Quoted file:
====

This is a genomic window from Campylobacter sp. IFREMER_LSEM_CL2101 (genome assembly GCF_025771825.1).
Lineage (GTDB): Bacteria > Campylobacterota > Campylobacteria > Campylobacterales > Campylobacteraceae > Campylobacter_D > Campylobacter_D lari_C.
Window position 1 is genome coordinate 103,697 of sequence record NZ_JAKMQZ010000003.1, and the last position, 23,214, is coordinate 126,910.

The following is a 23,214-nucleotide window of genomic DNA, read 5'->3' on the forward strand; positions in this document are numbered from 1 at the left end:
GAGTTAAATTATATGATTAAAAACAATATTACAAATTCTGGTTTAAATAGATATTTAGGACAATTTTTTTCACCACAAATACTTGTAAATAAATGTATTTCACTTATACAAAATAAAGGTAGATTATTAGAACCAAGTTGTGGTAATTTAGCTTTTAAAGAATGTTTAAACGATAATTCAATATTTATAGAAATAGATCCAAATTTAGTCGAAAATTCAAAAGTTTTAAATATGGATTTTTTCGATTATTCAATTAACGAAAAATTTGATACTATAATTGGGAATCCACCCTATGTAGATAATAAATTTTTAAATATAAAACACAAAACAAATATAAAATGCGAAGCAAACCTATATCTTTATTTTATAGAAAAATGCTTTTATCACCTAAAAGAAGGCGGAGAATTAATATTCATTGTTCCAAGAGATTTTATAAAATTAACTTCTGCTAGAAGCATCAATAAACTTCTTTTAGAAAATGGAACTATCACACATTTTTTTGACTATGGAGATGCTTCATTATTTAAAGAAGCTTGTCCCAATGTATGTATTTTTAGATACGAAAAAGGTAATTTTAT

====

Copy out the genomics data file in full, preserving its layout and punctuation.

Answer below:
This is a genomic window from Campylobacter sp. IFREMER_LSEM_CL2101 (genome assembly GCF_025771825.1).
Lineage (GTDB): Bacteria > Campylobacterota > Campylobacteria > Campylobacterales > Campylobacteraceae > Campylobacter_D > Campylobacter_D lari_C.
Window position 1 is genome coordinate 103,697 of sequence record NZ_JAKMQZ010000003.1, and the last position, 23,214, is coordinate 126,910.

The following is a 23,214-nucleotide window of genomic DNA, read 5'->3' on the forward strand; positions in this document are numbered from 1 at the left end:
GAGTTAAATTATATGATTAAAAACAATATTACAAATTCTGGTTTAAATAGATATTTAGGACAATTTTTTTCACCACAAATACTTGTAAATAAATGTATTTCACTTATACAAAATAAAGGTAGATTATTAGAACCAAGTTGTGGTAATTTAGCTTTTAAAGAATGTTTAAACGATAATTCAATATTTATAGAAATAGATCCAAATTTAGTCGAAAATTCAAAAGTTTTAAATATGGATTTTTTCGATTATTCAATTAACGAAAAATTTGATACTATAATTGGGAATCCACCCTATGTAGATAATAAATTTTTAAATATAAAACACAAAACAAATATAAAATGCGAAGCAAACCTATATCTTTATTTTATAGAAAAATGCTTTTATCACCTAAAAGAAGGCGGAGAATTAATATTCATTGTTCCAAGAGATTTTATAAAATTAACTTCTGCTAGAAGCATCAATAAACTTCTTTTAGAAAATGGAACTATCACACATTTTTTTGACTATGGAGATGCTTCATTATTTAAAGAAGCTTGTCCCAATGTATGTATTTTTAGATACGAAAAAGGTAATTTTAT